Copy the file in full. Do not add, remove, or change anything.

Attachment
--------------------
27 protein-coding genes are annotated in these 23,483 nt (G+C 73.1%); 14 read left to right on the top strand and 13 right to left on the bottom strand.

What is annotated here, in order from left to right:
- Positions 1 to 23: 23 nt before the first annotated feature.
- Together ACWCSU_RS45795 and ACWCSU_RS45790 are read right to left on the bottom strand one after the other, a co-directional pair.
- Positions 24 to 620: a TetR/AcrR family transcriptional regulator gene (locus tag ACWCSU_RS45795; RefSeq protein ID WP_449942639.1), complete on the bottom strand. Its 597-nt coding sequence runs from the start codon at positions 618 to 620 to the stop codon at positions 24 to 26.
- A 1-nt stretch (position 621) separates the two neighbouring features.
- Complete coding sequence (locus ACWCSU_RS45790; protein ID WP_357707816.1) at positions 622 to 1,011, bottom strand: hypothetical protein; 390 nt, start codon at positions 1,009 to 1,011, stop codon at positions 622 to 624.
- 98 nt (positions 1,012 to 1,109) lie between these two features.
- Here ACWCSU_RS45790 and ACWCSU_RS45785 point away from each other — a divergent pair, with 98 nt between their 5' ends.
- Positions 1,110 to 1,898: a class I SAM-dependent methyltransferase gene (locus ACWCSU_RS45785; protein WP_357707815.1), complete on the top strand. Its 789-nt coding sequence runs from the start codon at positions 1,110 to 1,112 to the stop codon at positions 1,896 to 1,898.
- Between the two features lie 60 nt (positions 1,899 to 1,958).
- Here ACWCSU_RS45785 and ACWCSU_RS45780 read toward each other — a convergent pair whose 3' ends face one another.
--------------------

27 protein-coding genes are annotated in these 23,483 nt (G+C 73.1%); 14 read left to right on the top strand and 13 right to left on the bottom strand.

What is annotated here, in order from left to right:
- Positions 1 to 23: 23 nt before the first annotated feature.
- Together ACWCSU_RS45795 and ACWCSU_RS45790 are read right to left on the bottom strand one after the other, a co-directional pair.
- Positions 24 to 620: a TetR/AcrR family transcriptional regulator gene (locus tag ACWCSU_RS45795; RefSeq protein ID WP_449942639.1), complete on the bottom strand. Its 597-nt coding sequence runs from the start codon at positions 618 to 620 to the stop codon at positions 24 to 26.
- A 1-nt stretch (position 621) separates the two neighbouring features.
- Complete coding sequence (locus ACWCSU_RS45790; protein ID WP_357707816.1) at positions 622 to 1,011, bottom strand: hypothetical protein; 390 nt, start codon at positions 1,009 to 1,011, stop codon at positions 622 to 624.
- 98 nt (positions 1,012 to 1,109) lie between these two features.
- Here ACWCSU_RS45790 and ACWCSU_RS45785 point away from each other — a divergent pair, with 98 nt between their 5' ends.
- Positions 1,110 to 1,898: a class I SAM-dependent methyltransferase gene (locus ACWCSU_RS45785; protein WP_357707815.1), complete on the top strand. Its 789-nt coding sequence runs from the start codon at positions 1,110 to 1,112 to the stop codon at positions 1,896 to 1,898.
- Between the two features lie 60 nt (positions 1,899 to 1,958).
- Here ACWCSU_RS45785 and ACWCSU_RS45780 read toward each other — a convergent pair whose 3' ends face one another.